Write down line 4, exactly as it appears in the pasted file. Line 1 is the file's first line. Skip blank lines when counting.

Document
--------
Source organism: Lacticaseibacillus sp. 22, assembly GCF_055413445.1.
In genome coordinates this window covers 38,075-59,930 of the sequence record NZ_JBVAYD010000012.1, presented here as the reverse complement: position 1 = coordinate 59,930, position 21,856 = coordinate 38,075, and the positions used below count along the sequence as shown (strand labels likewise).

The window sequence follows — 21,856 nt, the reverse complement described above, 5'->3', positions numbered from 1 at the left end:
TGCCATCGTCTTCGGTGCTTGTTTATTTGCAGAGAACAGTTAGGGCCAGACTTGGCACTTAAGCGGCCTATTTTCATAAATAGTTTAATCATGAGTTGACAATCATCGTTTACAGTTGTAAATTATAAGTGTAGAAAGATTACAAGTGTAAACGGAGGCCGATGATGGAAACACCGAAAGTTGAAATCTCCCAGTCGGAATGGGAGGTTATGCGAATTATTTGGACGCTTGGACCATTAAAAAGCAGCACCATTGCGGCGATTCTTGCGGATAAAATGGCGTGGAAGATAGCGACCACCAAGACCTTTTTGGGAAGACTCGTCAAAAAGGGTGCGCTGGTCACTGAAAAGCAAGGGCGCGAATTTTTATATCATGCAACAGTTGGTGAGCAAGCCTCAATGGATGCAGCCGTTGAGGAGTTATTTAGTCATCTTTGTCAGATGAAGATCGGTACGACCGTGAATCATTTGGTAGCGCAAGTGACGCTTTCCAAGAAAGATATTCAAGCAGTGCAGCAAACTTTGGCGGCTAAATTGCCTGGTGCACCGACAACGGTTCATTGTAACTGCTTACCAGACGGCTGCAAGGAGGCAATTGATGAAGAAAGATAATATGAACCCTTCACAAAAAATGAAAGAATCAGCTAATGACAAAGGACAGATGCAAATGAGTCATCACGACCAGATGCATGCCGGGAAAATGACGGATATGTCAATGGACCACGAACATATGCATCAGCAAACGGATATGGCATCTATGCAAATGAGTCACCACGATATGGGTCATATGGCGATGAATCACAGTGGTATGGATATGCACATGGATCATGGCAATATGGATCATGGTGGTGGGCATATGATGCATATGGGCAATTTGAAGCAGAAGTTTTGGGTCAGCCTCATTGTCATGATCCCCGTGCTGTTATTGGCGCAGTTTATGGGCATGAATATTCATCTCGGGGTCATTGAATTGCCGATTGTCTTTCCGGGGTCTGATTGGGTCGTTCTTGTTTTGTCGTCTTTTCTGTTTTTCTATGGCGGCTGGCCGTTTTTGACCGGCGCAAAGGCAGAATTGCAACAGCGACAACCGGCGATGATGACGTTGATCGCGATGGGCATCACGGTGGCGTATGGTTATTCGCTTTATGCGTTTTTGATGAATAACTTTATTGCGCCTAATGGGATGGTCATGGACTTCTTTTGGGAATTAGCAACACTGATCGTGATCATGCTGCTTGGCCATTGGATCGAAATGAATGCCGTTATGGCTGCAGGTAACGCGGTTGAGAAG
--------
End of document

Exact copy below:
TGCCATCGTCTTCGGTGCTTGTTTATTTGCAGAGAACAGTTAGGGCCAGACTTGGCACTTAAGCGGCCTATTTTCATAAATAGTTTAATCATGAGTTGACAATCATCGTTTACAGTTGTAAATTATAAGTGTAGAAAGATTACAAGTGTAAACGGAGGCCGATGATGGAAACACCGAAAGTTGAAATCTCCCAGTCGGAATGGGAGGTTATGCGAATTATTTGGACGCTTGGACCATTAAAAAGCAGCACCATTGCGGCGATTCTTGCGGATAAAATGGCGTGGAAGATAGCGACCACCAAGACCTTTTTGGGAAGACTCGTCAAAAAGGGTGCGCTGGTCACTGAAAAGCAAGGGCGCGAATTTTTATATCATGCAACAGTTGGTGAGCAAGCCTCAATGGATGCAGCCGTTGAGGAGTTATTTAGTCATCTTTGTCAGATGAAGATCGGTACGACCGTGAATCATTTGGTAGCGCAAGTGACGCTTTCCAAGAAAGATATTCAAGCAGTGCAGCAAACTTTGGCGGCTAAATTGCCTGGTGCACCGACAACGGTTCATTGTAACTGCTTACCAGACGGCTGCAAGGAGGCAATTGATGAAGAAAGATAATATGAACCCTTCACAAAAAATGAAAGAATCAGCTAATGACAAAGGACAGATGCAAATGAGTCATCACGACCAGATGCATGCCGGGAAAATGACGGATATGTCAATGGACCACGAACATATGCATCAGCAAACGGATATGGCATCTATGCAAATGAGTCACCACGATATGGGTCATATGGCGATGAATCACAGTGGTATGGATATGCACATGGATCATGGCAATATGGATCATGGTGGTGGGCATATGATGCATATGGGCAATTTGAAGCAGAAGTTTTGGGTCAGCCTCATTGTCATGATCCCCGTGCTGTTATTGGCGCAGTTTATGGGCATGAATATTCATCTCGGGGTCATTGAATTGCCGATTGTCTTTCCGGGGTCTGATTGGGTCGTTCTTGTTTTGTCGTCTTTTCTGTTTTTCTATGGCGGCTGGCCGTTTTTGACCGGCGCAAAGGCAGAATTGCAACAGCGACAACCGGCGATGATGACGTTGATCGCGATGGGCATCACGGTGGCGTATGGTTATTCGCTTTATGCGTTTTTGATGAATAACTTTATTGCGCCTAATGGGATGGTCATGGACTTCTTTTGGGAATTAGCAACACTGATCGTGATCATGCTGCTTGGCCATTGGATCGAAATGAATGCCGTTATGGCTGCAGGTAACGCGGTTGAGAAG